Sangria – it’s not just for summer anymore! Just a hint of the holidays transforms this party favorite into a welcoming winter libation for making much merry.

Sweet Red Sangria

Here we come a sangria-ing!

Most of us pull out crockpots this time of year to keep mulled wine or hot apple cider warm and waiting for visitors and party guests to enjoy, but this iced, Sweet Red Sangria is a refreshing alternative that has all the seasonal flavors without all the hassle (or the hot flash, if, like me, you live somewhere holiday guests may be wearing Bermuda shorts instead of sweaters).

We’ll just need to infuse a fruity, spicy red wine with winter fruits, cinnamon, and apple cider to put a lovely Spanish spin on our winter festivities!

Sangria has its roots in Portugal and Spain and gets its name because of the deep red color (sangria comes from the Spanish word for blood, sangre).

Sangria is actually served year-round in Spain, especially in the warmer regions, and it’s typically used as a party punch (at the big-kids’ table, of course).

Traditional sangria is “aromatized” red wine, with added fruit (especially citrus), sugar or simple syrup, and a spirit such as brandy or Cointreau. It’s sometimes topped off with soda water for a fizzy kick.

The “aromatics” we’ll use in my Sweet Red Sangria are classics during the holidays: cinnamon sticks and orange slices. You’ll want to leave the peel on for these since it’s full of essential oils that really help diffuse the wonderful citrus flavor throughout the wine, plus the beautiful orange color is hard to beat.

We’ll also add some chopped apples for colorful accents and additional sweetness.

I like to use red and green apples to keep with the Christmas theme, but I also use a sweet variety (the Honeycrisp) as well as a tart, slightly acidic one (the Granny Smith) to complement each other in flavor as well as hue. Sometimes it’s hard for me to find Honeycrisp apples, and when I do, they can be a bit of a wallet-drainer.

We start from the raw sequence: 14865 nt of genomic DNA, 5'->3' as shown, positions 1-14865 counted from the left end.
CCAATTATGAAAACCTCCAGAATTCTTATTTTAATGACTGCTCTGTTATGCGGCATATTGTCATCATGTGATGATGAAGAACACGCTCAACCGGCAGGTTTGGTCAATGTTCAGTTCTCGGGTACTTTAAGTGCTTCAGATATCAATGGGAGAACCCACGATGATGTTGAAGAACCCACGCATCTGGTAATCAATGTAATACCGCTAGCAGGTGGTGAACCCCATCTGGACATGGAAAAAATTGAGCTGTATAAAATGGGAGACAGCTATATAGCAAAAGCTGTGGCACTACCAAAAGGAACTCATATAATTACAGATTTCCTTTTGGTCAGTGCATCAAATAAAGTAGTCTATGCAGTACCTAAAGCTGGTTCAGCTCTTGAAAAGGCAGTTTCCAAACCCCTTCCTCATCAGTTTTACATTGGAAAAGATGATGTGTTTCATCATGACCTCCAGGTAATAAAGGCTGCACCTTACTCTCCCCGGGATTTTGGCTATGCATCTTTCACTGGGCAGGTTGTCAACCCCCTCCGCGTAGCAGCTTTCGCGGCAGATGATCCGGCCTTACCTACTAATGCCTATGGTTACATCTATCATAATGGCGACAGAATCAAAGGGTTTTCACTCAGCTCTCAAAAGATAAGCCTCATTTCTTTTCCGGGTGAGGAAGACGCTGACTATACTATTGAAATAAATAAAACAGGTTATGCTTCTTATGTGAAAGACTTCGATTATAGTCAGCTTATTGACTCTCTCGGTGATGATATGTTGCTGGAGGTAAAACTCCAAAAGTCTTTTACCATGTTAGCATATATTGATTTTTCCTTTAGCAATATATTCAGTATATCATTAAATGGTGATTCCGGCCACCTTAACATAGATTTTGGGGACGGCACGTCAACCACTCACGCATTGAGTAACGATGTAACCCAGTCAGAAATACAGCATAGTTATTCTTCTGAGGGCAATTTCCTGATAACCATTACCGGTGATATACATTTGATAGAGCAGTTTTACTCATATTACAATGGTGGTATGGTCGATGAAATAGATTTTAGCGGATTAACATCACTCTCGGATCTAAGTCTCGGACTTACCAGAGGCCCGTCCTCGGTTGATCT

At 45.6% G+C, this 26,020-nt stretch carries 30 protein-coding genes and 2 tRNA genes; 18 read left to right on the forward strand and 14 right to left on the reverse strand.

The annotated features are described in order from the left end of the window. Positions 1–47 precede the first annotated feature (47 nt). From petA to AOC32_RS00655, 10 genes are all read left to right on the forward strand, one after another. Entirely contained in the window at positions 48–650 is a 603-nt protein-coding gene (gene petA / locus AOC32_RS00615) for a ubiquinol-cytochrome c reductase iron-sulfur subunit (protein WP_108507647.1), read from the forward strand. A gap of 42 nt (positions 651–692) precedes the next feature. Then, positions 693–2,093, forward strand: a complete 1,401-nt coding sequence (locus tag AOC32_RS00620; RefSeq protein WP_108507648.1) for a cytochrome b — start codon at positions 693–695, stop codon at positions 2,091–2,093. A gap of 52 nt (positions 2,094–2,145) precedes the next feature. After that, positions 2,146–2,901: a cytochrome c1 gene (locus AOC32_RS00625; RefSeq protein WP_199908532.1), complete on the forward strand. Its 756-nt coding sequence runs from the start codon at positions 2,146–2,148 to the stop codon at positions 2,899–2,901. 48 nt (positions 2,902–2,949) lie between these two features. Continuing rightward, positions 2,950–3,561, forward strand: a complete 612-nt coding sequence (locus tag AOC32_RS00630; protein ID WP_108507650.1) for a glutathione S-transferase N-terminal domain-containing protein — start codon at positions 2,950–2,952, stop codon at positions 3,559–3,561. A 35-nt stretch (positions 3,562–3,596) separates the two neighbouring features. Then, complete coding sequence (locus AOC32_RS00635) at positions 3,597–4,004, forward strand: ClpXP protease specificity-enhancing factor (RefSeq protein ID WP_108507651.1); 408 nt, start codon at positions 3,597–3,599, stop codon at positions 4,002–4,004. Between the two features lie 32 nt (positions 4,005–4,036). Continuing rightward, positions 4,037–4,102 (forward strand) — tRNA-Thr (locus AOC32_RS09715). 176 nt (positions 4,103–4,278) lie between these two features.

Definitely splurge on them if you can since the flavor’s really hard to beat, but a crisp Gala would be a good substitute.

Rather than orange juice, which is often used to dilute the wine in sangria, we’ll use apple cider. It accentuates the fruit that will already be macerating, plus it adds a deep apple flavor.

Apple cider is basically the “fresh squeezed orange juice” of the apple juice world. It’s usually unfiltered too, so there can be some lovely apple bits floating in it.

To make apple juice, they basically concentrate the cider, then rehydrate it, and we all know reconstituted juice is never as good as the original!

If you really want to up the apple flavor, you can even use apple brandy instead of a plain variety.

Cherry juice is another special touch to this sangria that obviously builds on the deep red color of this cocktail. It also adds sugar and cherry flavor, rather than just using plain simple syrup. By the way, definitely use a sweet cherry juice rather than a tart one unless you want to add a lot more sugar!

You may not have cherry juice on hand, but you’ll definitely want to buy it for this recipe. Leftovers work great splashed into champagne or mimosas. You can also freeze it in ice cube trays and drop cubes into lemonade or Coke (with or without the rum).

Sweet Red Sangria

This is a simple dump-and-stir kind of recipe, but this Sweet Red Sangria does need a while for the flavors to mingle. You don’t want to rush this process and miss out on all the fruity goodness in this delightful drink.

Every host or hostess loves things that can be made in advance, anyway, and this is definitely one you can – and should – make the night before a big party.

Just don’t make it too far in advance, though, because the wine will start to oxidize and the natural bitterness of the orange slices will start to leech out.

The only thing you’ll be adding at the last minute is the ginger ale, which makes it nice and bubbly without being overly sweet, plus adds a hint of another classic winter spice. I do prefer ginger ale to a stronger ginger beer here since the latter tends to overtake all the other flavors.

Make sure to pull out your clear glass pitchers for this one – it’s a cheerful cocktail and dazzling decoration all-in-one!

Recipe Notes:

Type of wine: Selecting a red wine can be a daunting task when you’re hosting a dinner party, but you actually don’t have to fret too much with this recipe. Sangria is pretty forgiving! You don’t want the most expensive, complex flavored wine here. You want light, low-tannin, low-acidity options. Rioja wines from Spain are traditional, which are typically aged for shorter amounts of time, and you can find those at most places with a decent wine selection. It’s sort of a cross between a cabernet sauvignon and a pinot noir. I suggest looking for a Tempranillo or Garnacha or even a Malbec.

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